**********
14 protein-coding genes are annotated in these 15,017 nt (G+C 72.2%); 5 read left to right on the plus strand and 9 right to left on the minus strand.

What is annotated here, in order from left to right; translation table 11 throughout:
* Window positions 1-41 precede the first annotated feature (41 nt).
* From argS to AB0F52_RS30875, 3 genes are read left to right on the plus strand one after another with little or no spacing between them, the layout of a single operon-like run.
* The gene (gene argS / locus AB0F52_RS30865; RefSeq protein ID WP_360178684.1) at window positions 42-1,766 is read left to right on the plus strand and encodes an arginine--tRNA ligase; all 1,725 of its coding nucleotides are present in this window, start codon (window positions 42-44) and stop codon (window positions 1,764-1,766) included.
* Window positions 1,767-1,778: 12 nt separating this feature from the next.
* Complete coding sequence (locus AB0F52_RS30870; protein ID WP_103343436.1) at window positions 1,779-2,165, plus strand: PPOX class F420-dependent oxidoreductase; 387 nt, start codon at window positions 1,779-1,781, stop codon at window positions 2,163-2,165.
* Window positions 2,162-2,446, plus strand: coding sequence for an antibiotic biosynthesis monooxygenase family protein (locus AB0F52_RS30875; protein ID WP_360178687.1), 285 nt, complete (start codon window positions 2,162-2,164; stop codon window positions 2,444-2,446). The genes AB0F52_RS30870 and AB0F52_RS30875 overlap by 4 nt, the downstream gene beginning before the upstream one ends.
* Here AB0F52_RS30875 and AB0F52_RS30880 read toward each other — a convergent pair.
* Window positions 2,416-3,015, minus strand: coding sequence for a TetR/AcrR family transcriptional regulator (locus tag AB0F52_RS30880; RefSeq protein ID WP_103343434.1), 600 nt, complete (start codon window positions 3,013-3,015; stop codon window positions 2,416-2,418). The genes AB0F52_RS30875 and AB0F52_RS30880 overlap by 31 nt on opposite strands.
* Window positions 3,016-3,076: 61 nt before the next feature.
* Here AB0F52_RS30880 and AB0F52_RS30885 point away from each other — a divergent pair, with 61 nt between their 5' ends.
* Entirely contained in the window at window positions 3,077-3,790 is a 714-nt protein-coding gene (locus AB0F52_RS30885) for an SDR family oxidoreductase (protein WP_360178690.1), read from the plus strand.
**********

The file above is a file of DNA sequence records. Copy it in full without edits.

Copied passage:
14 protein-coding genes are annotated in these 15,017 nt (G+C 72.2%); 5 read left to right on the plus strand and 9 right to left on the minus strand.

What is annotated here, in order from left to right; translation table 11 throughout:
* Window positions 1-41 precede the first annotated feature (41 nt).
* From argS to AB0F52_RS30875, 3 genes are read left to right on the plus strand one after another with little or no spacing between them, the layout of a single operon-like run.
* The gene (gene argS / locus AB0F52_RS30865; RefSeq protein ID WP_360178684.1) at window positions 42-1,766 is read left to right on the plus strand and encodes an arginine--tRNA ligase; all 1,725 of its coding nucleotides are present in this window, start codon (window positions 42-44) and stop codon (window positions 1,764-1,766) included.
* Window positions 1,767-1,778: 12 nt separating this feature from the next.
* Complete coding sequence (locus AB0F52_RS30870; protein ID WP_103343436.1) at window positions 1,779-2,165, plus strand: PPOX class F420-dependent oxidoreductase; 387 nt, start codon at window positions 1,779-1,781, stop codon at window positions 2,163-2,165.
* Window positions 2,162-2,446, plus strand: coding sequence for an antibiotic biosynthesis monooxygenase family protein (locus AB0F52_RS30875; protein ID WP_360178687.1), 285 nt, complete (start codon window positions 2,162-2,164; stop codon window positions 2,444-2,446). The genes AB0F52_RS30870 and AB0F52_RS30875 overlap by 4 nt, the downstream gene beginning before the upstream one ends.
* Here AB0F52_RS30875 and AB0F52_RS30880 read toward each other — a convergent pair.
* Window positions 2,416-3,015, minus strand: coding sequence for a TetR/AcrR family transcriptional regulator (locus tag AB0F52_RS30880; RefSeq protein ID WP_103343434.1), 600 nt, complete (start codon window positions 3,013-3,015; stop codon window positions 2,416-2,418). The genes AB0F52_RS30875 and AB0F52_RS30880 overlap by 31 nt on opposite strands.
* Window positions 3,016-3,076: 61 nt before the next feature.
* Here AB0F52_RS30880 and AB0F52_RS30885 point away from each other — a divergent pair, with 61 nt between their 5' ends.
* Entirely contained in the window at window positions 3,077-3,790 is a 714-nt protein-coding gene (locus AB0F52_RS30885) for an SDR family oxidoreductase (protein WP_360178690.1), read from the plus strand.